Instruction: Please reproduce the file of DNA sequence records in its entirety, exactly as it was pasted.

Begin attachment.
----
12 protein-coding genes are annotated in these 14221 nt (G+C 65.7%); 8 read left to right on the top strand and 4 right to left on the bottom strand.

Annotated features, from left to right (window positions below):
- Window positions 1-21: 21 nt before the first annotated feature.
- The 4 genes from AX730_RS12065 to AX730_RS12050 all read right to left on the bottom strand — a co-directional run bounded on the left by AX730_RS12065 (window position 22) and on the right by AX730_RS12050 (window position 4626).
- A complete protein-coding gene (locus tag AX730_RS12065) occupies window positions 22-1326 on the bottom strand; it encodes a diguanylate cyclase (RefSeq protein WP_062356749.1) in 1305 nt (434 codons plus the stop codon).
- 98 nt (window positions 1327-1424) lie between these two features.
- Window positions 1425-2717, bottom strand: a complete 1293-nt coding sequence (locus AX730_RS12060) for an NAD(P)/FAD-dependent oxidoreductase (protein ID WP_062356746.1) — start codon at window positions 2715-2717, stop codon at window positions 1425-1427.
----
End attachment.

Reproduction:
12 protein-coding genes are annotated in these 14221 nt (G+C 65.7%); 8 read left to right on the top strand and 4 right to left on the bottom strand.

Annotated features, from left to right (window positions below):
- Window positions 1-21: 21 nt before the first annotated feature.
- The 4 genes from AX730_RS12065 to AX730_RS12050 all read right to left on the bottom strand — a co-directional run bounded on the left by AX730_RS12065 (window position 22) and on the right by AX730_RS12050 (window position 4626).
- A complete protein-coding gene (locus tag AX730_RS12065) occupies window positions 22-1326 on the bottom strand; it encodes a diguanylate cyclase (RefSeq protein WP_062356749.1) in 1305 nt (434 codons plus the stop codon).
- 98 nt (window positions 1327-1424) lie between these two features.
- Window positions 1425-2717, bottom strand: a complete 1293-nt coding sequence (locus AX730_RS12060) for an NAD(P)/FAD-dependent oxidoreductase (protein ID WP_062356746.1) — start codon at window positions 2715-2717, stop codon at window positions 1425-1427.